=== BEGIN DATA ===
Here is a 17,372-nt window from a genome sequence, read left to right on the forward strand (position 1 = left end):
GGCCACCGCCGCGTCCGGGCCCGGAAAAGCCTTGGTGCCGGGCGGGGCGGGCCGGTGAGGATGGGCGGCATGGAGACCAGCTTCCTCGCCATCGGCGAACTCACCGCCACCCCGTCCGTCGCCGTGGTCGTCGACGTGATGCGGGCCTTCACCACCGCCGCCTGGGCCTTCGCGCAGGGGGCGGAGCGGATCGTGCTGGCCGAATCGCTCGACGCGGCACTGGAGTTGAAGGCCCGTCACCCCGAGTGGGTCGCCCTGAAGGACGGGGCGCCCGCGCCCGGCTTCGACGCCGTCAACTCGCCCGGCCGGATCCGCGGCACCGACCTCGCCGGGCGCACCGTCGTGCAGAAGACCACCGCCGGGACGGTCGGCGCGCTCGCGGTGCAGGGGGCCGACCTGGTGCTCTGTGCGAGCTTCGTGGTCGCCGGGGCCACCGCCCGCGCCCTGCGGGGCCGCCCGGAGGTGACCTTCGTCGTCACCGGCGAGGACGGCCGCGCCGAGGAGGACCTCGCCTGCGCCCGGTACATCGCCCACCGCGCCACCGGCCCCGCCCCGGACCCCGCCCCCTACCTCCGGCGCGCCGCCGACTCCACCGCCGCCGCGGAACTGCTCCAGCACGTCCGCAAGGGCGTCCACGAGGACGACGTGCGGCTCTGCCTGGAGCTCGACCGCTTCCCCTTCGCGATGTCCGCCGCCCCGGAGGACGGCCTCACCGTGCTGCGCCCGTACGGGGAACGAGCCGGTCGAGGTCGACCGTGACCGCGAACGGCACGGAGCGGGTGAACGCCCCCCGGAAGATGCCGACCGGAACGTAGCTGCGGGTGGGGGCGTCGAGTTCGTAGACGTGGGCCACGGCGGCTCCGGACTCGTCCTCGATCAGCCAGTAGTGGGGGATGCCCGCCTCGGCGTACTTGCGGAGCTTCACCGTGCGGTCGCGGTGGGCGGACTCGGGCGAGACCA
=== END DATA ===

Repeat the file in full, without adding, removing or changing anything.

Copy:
Here is a 17,372-nt window from a genome sequence, read left to right on the forward strand (position 1 = left end):
GGCCACCGCCGCGTCCGGGCCCGGAAAAGCCTTGGTGCCGGGCGGGGCGGGCCGGTGAGGATGGGCGGCATGGAGACCAGCTTCCTCGCCATCGGCGAACTCACCGCCACCCCGTCCGTCGCCGTGGTCGTCGACGTGATGCGGGCCTTCACCACCGCCGCCTGGGCCTTCGCGCAGGGGGCGGAGCGGATCGTGCTGGCCGAATCGCTCGACGCGGCACTGGAGTTGAAGGCCCGTCACCCCGAGTGGGTCGCCCTGAAGGACGGGGCGCCCGCGCCCGGCTTCGACGCCGTCAACTCGCCCGGCCGGATCCGCGGCACCGACCTCGCCGGGCGCACCGTCGTGCAGAAGACCACCGCCGGGACGGTCGGCGCGCTCGCGGTGCAGGGGGCCGACCTGGTGCTCTGTGCGAGCTTCGTGGTCGCCGGGGCCACCGCCCGCGCCCTGCGGGGCCGCCCGGAGGTGACCTTCGTCGTCACCGGCGAGGACGGCCGCGCCGAGGAGGACCTCGCCTGCGCCCGGTACATCGCCCACCGCGCCACCGGCCCCGCCCCGGACCCCGCCCCCTACCTCCGGCGCGCCGCCGACTCCACCGCCGCCGCGGAACTGCTCCAGCACGTCCGCAAGGGCGTCCACGAGGACGACGTGCGGCTCTGCCTGGAGCTCGACCGCTTCCCCTTCGCGATGTCCGCCGCCCCGGAGGACGGCCTCACCGTGCTGCGCCCGTACGGGGAACGAGCCGGTCGAGGTCGACCGTGACCGCGAACGGCACGGAGCGGGTGAACGCCCCCCGGAAGATGCCGACCGGAACGTAGCTGCGGGTGGGGGCGTCGAGTTCGTAGACGTGGGCCACGGCGGCTCCGGACTCGTCCTCGATCAGCCAGTAGTGGGGGATGCCCGCCTCGGCGTACTTGCGGAGCTTCACCGTGCGGTCGCGGTGGGCGGACTCGGGCGAGACCA